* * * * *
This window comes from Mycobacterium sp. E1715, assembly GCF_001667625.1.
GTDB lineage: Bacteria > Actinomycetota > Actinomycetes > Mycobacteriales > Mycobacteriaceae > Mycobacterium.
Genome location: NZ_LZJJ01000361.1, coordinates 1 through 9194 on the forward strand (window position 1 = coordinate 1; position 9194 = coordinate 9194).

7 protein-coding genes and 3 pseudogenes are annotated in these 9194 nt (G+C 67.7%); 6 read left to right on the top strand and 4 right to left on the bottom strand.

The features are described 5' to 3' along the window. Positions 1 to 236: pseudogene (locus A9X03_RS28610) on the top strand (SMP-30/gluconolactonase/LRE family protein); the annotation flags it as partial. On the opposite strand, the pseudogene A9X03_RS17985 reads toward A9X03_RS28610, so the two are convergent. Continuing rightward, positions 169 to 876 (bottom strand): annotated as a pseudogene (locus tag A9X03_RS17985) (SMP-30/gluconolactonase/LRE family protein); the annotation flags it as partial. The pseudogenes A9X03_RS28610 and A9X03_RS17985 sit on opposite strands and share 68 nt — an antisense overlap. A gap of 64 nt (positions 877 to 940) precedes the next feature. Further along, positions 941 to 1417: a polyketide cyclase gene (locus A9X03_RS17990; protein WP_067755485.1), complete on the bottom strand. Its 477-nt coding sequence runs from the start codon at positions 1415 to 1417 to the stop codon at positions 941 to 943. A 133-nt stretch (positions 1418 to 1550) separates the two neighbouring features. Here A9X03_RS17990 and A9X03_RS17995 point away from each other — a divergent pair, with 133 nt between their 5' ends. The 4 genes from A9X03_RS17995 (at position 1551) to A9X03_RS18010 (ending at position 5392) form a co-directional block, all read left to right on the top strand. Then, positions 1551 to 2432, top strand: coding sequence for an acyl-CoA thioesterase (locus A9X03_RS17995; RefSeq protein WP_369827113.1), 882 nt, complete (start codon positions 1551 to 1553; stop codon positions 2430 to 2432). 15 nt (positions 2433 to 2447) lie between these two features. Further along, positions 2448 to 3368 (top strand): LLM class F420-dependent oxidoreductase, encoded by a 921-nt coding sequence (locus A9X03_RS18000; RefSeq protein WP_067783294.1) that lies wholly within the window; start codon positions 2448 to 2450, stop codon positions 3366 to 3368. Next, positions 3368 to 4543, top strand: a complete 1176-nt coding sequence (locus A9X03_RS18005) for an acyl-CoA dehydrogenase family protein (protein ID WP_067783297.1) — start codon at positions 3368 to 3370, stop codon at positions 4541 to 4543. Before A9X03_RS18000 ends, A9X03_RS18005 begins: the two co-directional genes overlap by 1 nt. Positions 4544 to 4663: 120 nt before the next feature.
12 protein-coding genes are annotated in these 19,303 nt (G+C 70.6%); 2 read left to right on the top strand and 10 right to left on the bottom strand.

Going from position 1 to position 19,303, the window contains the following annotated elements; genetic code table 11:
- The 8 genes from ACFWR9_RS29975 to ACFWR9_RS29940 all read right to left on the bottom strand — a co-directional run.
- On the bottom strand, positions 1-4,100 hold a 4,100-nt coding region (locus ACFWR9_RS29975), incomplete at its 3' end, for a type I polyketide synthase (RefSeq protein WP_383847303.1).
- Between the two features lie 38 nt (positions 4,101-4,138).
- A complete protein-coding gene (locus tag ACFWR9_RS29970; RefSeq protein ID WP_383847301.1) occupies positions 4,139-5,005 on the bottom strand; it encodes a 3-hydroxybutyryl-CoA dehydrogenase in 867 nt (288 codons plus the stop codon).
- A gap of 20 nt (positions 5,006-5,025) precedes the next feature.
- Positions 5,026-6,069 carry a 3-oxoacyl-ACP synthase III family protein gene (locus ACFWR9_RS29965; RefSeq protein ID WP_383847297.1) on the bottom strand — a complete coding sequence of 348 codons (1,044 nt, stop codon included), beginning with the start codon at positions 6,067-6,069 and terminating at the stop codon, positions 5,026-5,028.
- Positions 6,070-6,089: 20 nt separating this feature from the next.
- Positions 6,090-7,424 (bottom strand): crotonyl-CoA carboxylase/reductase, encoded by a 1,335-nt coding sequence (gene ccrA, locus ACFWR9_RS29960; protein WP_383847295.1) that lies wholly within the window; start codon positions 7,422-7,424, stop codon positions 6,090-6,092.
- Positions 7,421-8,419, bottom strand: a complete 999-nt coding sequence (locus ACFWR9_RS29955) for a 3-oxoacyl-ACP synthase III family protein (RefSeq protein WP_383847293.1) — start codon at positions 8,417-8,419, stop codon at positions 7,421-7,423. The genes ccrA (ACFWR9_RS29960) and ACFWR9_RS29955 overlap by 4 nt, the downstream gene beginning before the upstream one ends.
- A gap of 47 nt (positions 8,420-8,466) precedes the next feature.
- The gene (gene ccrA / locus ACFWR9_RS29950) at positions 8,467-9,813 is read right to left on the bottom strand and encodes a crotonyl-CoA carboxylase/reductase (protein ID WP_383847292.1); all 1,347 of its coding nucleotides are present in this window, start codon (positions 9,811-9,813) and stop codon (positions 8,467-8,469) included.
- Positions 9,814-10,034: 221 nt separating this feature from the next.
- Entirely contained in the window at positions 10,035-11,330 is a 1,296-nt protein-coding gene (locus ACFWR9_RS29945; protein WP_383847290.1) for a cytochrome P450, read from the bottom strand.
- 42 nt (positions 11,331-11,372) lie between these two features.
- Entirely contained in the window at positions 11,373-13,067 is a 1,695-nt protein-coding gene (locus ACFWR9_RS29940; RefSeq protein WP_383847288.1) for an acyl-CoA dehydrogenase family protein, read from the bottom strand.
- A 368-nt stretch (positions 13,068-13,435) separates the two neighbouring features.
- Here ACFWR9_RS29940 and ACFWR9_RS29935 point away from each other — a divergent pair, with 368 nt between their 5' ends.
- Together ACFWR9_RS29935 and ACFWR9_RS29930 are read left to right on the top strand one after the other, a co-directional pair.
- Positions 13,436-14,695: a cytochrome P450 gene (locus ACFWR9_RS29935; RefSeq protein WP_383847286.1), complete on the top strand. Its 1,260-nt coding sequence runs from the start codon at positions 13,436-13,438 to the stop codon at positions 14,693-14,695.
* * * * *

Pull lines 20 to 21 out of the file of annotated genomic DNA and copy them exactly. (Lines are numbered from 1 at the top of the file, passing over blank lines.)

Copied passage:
- Entirely contained in the window at positions 10,035-11,330 is a 1,296-nt protein-coding gene (locus ACFWR9_RS29945; protein WP_383847290.1) for a cytochrome P450, read from the bottom strand.
- 42 nt (positions 11,331-11,372) lie between these two features.